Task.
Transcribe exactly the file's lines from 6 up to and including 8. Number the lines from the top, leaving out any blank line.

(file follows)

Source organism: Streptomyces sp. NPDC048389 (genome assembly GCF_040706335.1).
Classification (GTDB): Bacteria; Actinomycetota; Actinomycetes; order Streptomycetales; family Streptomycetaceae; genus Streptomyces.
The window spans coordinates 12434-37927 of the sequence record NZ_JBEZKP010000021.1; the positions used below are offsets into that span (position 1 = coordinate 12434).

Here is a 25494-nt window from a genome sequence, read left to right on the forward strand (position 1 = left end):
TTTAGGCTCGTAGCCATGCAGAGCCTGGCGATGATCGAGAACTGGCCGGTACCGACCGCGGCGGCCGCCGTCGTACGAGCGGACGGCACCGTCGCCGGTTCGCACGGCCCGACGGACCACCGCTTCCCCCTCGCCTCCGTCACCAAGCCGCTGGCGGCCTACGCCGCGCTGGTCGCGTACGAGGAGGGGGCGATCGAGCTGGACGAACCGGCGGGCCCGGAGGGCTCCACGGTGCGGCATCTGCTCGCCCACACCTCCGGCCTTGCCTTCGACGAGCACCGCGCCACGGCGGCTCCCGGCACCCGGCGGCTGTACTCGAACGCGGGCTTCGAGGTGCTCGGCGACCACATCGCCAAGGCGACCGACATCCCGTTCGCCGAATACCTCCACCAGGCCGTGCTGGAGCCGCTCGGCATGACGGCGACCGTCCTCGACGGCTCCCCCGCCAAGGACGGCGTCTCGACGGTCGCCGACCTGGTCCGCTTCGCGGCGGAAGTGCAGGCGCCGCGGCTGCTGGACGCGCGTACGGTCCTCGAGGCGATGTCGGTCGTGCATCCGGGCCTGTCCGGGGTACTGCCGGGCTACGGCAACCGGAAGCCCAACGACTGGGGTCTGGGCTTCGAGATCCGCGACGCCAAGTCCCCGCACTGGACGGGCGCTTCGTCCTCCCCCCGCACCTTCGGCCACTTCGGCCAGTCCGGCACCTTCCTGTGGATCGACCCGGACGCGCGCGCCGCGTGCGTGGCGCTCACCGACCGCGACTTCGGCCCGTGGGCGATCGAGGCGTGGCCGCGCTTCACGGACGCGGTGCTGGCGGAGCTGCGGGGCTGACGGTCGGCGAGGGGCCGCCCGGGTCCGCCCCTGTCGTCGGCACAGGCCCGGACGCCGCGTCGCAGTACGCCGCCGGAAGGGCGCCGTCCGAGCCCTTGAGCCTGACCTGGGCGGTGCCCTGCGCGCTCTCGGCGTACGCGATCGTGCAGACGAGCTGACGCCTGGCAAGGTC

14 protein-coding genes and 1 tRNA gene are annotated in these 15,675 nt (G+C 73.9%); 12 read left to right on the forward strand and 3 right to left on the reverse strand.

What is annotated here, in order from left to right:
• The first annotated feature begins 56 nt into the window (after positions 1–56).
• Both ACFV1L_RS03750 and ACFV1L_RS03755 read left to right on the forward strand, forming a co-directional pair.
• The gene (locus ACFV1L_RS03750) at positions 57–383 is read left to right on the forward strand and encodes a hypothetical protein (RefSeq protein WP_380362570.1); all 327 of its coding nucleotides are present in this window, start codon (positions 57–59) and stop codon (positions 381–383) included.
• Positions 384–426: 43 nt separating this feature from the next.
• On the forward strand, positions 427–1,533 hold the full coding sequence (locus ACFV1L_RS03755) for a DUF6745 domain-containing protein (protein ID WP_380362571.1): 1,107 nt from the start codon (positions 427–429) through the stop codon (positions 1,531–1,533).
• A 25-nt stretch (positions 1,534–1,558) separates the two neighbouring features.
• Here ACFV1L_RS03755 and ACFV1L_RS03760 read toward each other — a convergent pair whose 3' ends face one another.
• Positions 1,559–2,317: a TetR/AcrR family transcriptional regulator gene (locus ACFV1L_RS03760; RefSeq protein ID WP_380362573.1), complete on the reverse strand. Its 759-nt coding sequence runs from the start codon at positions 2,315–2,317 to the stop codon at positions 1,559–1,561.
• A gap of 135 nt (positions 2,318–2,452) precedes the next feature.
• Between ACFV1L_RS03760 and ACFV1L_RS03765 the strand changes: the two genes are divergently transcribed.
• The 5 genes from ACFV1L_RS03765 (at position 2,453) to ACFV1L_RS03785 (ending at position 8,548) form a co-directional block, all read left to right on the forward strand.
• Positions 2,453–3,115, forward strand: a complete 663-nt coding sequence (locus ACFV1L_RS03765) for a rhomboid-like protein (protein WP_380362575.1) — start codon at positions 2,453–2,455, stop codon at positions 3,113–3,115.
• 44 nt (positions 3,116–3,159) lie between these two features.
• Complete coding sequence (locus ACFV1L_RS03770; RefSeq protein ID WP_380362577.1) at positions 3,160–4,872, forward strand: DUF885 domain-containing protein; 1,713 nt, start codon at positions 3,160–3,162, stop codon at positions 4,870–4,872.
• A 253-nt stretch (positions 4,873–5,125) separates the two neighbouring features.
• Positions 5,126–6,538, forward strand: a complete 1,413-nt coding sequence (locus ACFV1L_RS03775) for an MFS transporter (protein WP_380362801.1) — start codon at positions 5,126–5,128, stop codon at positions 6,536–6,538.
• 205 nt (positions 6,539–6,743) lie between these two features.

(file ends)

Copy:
14 protein-coding genes and 1 tRNA gene are annotated in these 15,675 nt (G+C 73.9%); 12 read left to right on the forward strand and 3 right to left on the reverse strand.

What is annotated here, in order from left to right:
• The first annotated feature begins 56 nt into the window (after positions 1–56).